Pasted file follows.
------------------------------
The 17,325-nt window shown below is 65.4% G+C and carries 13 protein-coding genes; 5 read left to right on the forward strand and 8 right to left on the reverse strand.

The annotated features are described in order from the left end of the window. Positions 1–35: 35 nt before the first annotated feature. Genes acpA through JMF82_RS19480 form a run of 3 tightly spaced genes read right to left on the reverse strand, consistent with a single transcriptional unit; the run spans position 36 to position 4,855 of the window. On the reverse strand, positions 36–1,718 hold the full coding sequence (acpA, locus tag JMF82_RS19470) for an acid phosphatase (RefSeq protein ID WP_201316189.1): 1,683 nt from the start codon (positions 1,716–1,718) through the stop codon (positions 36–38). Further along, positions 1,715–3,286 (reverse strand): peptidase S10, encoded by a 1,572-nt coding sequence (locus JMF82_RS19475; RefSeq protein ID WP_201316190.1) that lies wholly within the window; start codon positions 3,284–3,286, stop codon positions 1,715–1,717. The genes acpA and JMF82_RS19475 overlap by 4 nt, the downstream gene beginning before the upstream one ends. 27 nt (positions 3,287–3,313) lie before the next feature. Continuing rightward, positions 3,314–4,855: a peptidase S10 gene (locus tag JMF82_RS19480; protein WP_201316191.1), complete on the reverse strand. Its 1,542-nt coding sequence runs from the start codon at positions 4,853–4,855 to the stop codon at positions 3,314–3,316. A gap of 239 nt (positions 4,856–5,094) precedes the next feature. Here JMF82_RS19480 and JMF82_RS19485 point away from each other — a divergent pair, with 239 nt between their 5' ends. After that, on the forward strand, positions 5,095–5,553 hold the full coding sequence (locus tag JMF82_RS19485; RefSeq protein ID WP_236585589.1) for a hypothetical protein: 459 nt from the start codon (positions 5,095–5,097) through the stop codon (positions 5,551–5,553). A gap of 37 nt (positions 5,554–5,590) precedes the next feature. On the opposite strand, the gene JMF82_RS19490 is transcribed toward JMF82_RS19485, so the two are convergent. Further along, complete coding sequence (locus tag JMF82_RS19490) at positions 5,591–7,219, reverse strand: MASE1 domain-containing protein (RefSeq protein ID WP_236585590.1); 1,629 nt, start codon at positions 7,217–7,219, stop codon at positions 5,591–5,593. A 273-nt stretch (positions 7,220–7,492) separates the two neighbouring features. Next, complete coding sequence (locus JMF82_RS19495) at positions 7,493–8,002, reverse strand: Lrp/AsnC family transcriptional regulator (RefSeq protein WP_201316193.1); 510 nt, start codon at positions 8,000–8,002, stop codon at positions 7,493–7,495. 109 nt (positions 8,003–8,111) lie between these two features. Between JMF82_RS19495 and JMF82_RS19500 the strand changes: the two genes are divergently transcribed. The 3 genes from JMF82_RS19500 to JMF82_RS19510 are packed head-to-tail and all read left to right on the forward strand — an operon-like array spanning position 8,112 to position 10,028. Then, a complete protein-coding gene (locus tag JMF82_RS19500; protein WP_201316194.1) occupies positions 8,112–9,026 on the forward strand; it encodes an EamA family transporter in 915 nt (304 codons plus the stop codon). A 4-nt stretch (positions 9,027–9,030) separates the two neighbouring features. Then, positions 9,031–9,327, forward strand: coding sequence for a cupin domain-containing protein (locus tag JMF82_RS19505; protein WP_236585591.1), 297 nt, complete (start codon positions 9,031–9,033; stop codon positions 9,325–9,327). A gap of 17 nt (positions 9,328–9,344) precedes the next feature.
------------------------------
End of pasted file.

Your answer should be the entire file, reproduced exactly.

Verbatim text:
The 17,325-nt window shown below is 65.4% G+C and carries 13 protein-coding genes; 5 read left to right on the forward strand and 8 right to left on the reverse strand.

The annotated features are described in order from the left end of the window. Positions 1–35: 35 nt before the first annotated feature. Genes acpA through JMF82_RS19480 form a run of 3 tightly spaced genes read right to left on the reverse strand, consistent with a single transcriptional unit; the run spans position 36 to position 4,855 of the window. On the reverse strand, positions 36–1,718 hold the full coding sequence (acpA, locus tag JMF82_RS19470) for an acid phosphatase (RefSeq protein ID WP_201316189.1): 1,683 nt from the start codon (positions 1,716–1,718) through the stop codon (positions 36–38). Further along, positions 1,715–3,286 (reverse strand): peptidase S10, encoded by a 1,572-nt coding sequence (locus JMF82_RS19475; RefSeq protein ID WP_201316190.1) that lies wholly within the window; start codon positions 3,284–3,286, stop codon positions 1,715–1,717. The genes acpA and JMF82_RS19475 overlap by 4 nt, the downstream gene beginning before the upstream one ends. 27 nt (positions 3,287–3,313) lie before the next feature. Continuing rightward, positions 3,314–4,855: a peptidase S10 gene (locus tag JMF82_RS19480; protein WP_201316191.1), complete on the reverse strand. Its 1,542-nt coding sequence runs from the start codon at positions 4,853–4,855 to the stop codon at positions 3,314–3,316. A gap of 239 nt (positions 4,856–5,094) precedes the next feature. Here JMF82_RS19480 and JMF82_RS19485 point away from each other — a divergent pair, with 239 nt between their 5' ends. After that, on the forward strand, positions 5,095–5,553 hold the full coding sequence (locus tag JMF82_RS19485; RefSeq protein ID WP_236585589.1) for a hypothetical protein: 459 nt from the start codon (positions 5,095–5,097) through the stop codon (positions 5,551–5,553). A gap of 37 nt (positions 5,554–5,590) precedes the next feature. On the opposite strand, the gene JMF82_RS19490 is transcribed toward JMF82_RS19485, so the two are convergent. Further along, complete coding sequence (locus tag JMF82_RS19490) at positions 5,591–7,219, reverse strand: MASE1 domain-containing protein (RefSeq protein ID WP_236585590.1); 1,629 nt, start codon at positions 7,217–7,219, stop codon at positions 5,591–5,593. A 273-nt stretch (positions 7,220–7,492) separates the two neighbouring features. Next, complete coding sequence (locus JMF82_RS19495) at positions 7,493–8,002, reverse strand: Lrp/AsnC family transcriptional regulator (RefSeq protein WP_201316193.1); 510 nt, start codon at positions 8,000–8,002, stop codon at positions 7,493–7,495. 109 nt (positions 8,003–8,111) lie between these two features. Between JMF82_RS19495 and JMF82_RS19500 the strand changes: the two genes are divergently transcribed. The 3 genes from JMF82_RS19500 to JMF82_RS19510 are packed head-to-tail and all read left to right on the forward strand — an operon-like array spanning position 8,112 to position 10,028. Then, a complete protein-coding gene (locus tag JMF82_RS19500; protein WP_201316194.1) occupies positions 8,112–9,026 on the forward strand; it encodes an EamA family transporter in 915 nt (304 codons plus the stop codon). A 4-nt stretch (positions 9,027–9,030) separates the two neighbouring features. Then, positions 9,031–9,327, forward strand: coding sequence for a cupin domain-containing protein (locus tag JMF82_RS19505; protein WP_236585591.1), 297 nt, complete (start codon positions 9,031–9,033; stop codon positions 9,325–9,327). A gap of 17 nt (positions 9,328–9,344) precedes the next feature.